"Wherever he traveled, no matter where he was, he would say he was from the city," said his wife, Catherine. "People would ask him, 'What do you mean?' And he would say, 'The city. There's only one city.'"
Scullin was so proud of New York that he often invited those he met to visit him back home, frequently bringing his new friends to his office at the World Trade Center, his wife said.
So it could not have been more appropriate that the city chose to honor Scullin, who was killed in the Sept. 11 terrorist attacks, by naming one of its street after him, his family said.
On Saturday morning, city officials joined Scullin's family and friends at the intersection of Northern Boulevard and 193rd Street, which was renamed "Arthur Warren Scullin Way."
Scullin, a senior vice president and director at Marsh & McLennan, a investment management, insurance and consulting firm, worked on the 98th floor of 1 World Trade Center. He was 57.
A native of Woodside, Scullin had lived in the same house on 193rd Street in Auburndale for nearly 30 years.
Scullin, who served in the U.S. Navy during the Vietnam War, was known as an active member of the Auburndale community. He was block captain with the Auburndale Improvement Association, a trustee of St. Kevin's Roman Catholic Church and president of its youth guild, and a meet director of the Catholic Youth Organization Track Committee.
Councilman John Liu (D-Flushing) called Scullin "a man of the community."
"We are sad to no longer have Mr. Scullin with us," he said. "But we are happy because he has done so much, and he will be remembered as a man who has done so much."
The Rev. Francis Shannon of St. Kevin's spoke above the sound of cars whizzing by on Northern Boulevard.
"I just think this corner is perfect for Arthur because he always liked to be in the middle of all the noise," he said.
A. Warren Scullin, Arthur's son, expressed a similar sentiment.
"He believed that there is more to life than just working, that you have to serve your community and volunteer yourself," he said.
In addition to his pride in the city itself, Arthur Scullin also felt a strong love for his neighborhood, always calling it Auburndale and never calling it Flushing, his family said.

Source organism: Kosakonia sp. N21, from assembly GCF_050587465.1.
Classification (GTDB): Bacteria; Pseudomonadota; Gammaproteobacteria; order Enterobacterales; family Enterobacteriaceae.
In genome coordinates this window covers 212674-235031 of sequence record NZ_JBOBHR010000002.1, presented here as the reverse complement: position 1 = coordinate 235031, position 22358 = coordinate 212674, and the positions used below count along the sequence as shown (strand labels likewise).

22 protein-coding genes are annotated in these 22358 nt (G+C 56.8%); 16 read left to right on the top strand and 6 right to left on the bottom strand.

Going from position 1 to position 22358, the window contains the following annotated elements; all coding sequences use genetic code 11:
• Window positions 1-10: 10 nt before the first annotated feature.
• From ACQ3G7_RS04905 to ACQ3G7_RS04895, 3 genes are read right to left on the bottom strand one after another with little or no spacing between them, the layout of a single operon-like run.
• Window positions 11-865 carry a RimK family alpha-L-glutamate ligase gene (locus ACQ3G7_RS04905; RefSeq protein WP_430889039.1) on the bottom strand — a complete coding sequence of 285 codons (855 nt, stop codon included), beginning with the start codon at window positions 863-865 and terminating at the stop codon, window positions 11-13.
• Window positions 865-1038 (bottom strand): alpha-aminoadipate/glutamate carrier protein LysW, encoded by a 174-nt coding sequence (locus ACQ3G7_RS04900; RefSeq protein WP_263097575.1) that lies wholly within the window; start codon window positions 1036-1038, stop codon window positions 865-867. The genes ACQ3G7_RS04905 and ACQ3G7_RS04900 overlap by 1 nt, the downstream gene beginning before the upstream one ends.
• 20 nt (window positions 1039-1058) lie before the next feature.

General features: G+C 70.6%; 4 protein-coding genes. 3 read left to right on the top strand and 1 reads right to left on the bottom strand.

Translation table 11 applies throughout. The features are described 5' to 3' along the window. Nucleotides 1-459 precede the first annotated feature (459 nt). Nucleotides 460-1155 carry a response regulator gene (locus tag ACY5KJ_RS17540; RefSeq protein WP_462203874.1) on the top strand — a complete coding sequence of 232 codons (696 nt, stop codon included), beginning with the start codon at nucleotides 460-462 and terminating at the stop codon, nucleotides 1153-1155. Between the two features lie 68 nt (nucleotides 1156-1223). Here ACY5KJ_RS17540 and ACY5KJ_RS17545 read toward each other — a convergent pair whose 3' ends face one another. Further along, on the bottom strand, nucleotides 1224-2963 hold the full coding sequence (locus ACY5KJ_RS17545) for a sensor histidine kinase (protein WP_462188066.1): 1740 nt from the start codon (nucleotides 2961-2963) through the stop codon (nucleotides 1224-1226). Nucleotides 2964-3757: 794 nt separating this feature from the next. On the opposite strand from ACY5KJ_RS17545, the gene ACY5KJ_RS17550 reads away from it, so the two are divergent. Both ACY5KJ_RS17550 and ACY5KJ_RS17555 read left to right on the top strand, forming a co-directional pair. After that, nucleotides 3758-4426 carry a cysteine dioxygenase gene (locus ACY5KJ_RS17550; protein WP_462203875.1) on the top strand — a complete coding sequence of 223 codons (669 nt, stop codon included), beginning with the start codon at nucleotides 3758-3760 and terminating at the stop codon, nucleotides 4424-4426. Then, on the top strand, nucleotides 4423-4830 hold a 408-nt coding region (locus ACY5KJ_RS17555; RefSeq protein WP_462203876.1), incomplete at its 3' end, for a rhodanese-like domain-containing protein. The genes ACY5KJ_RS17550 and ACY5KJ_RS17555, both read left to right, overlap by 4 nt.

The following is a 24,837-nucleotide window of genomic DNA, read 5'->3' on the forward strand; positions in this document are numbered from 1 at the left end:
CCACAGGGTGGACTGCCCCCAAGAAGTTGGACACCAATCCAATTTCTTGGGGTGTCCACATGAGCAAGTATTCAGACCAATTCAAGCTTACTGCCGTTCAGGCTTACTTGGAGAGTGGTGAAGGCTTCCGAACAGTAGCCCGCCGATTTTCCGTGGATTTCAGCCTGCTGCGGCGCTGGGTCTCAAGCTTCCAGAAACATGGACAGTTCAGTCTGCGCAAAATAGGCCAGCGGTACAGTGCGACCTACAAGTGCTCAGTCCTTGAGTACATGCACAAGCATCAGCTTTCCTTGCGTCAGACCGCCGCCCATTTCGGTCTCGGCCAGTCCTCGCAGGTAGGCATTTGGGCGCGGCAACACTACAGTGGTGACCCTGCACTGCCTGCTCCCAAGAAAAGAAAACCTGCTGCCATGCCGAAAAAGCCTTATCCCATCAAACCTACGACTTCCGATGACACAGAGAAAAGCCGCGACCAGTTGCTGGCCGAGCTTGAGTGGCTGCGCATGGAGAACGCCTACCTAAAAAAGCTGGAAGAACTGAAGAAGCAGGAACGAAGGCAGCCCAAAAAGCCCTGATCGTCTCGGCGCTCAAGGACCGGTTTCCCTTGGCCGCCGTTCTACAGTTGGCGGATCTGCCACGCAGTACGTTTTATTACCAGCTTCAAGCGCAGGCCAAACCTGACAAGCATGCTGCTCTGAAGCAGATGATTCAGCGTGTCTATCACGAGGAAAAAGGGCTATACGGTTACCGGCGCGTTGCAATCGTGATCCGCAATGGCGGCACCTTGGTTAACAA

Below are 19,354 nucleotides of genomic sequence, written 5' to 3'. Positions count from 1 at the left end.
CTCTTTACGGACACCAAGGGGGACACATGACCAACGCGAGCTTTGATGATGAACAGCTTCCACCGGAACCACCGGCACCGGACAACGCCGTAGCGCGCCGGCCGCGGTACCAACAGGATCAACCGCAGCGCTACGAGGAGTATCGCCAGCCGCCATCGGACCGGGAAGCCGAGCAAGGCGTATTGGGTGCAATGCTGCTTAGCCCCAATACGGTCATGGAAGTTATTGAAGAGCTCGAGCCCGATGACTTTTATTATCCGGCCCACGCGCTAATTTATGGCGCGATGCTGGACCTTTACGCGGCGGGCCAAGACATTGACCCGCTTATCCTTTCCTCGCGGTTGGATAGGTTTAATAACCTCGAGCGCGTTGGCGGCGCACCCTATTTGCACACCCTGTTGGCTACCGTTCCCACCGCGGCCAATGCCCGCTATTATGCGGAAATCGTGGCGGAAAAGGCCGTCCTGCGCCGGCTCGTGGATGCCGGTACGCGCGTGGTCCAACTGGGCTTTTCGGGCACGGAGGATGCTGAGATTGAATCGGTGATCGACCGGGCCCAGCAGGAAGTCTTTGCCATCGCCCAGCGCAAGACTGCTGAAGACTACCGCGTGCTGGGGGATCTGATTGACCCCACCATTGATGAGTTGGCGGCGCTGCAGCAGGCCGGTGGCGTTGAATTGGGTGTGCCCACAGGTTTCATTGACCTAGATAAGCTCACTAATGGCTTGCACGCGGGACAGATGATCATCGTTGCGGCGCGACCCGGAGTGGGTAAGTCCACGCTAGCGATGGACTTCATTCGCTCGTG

He was also the "ultimate" fan of the band U2, his wife said.
A father with three grown children, Arthur Scullin frequented U2's mammoth concerts in the years before his death.
While working in New Jersey for a year, Arthur Scullin had to make a long commute in his car, and he always played one particular U2 song while driving, his wife said.
"They say the song he always listened to on the Cross Bronx Expressway was 'Where the Streets Have No Name,'" she said. "Now the street has his name."
Reach reporter Alexander Dworkowitz by e-mail at Timesledger@aol.com or call 718-229-0300 Ext. 141.
©2003 Community News Group
By submitting this comment, you agree to the following terms:
You agree that you, and not TimesLedger.com or its affiliates, are fully responsible for the content that you post. You agree not to post any abusive, obscene, vulgar, slanderous, hateful, threatening or sexually-oriented material or any material that may violate applicable law; doing so may lead to the removal of your post and to your being permanently banned from posting to the site. You grant to TimesLedger.com the royalty-free, irrevocable, perpetual and fully sublicensable license to use, reproduce, modify, adapt, publish, translate, create derivative works from, distribute, perform and display such content in whole or in part world-wide and to incorporate it in other works in any form, media or technology now known or later developed.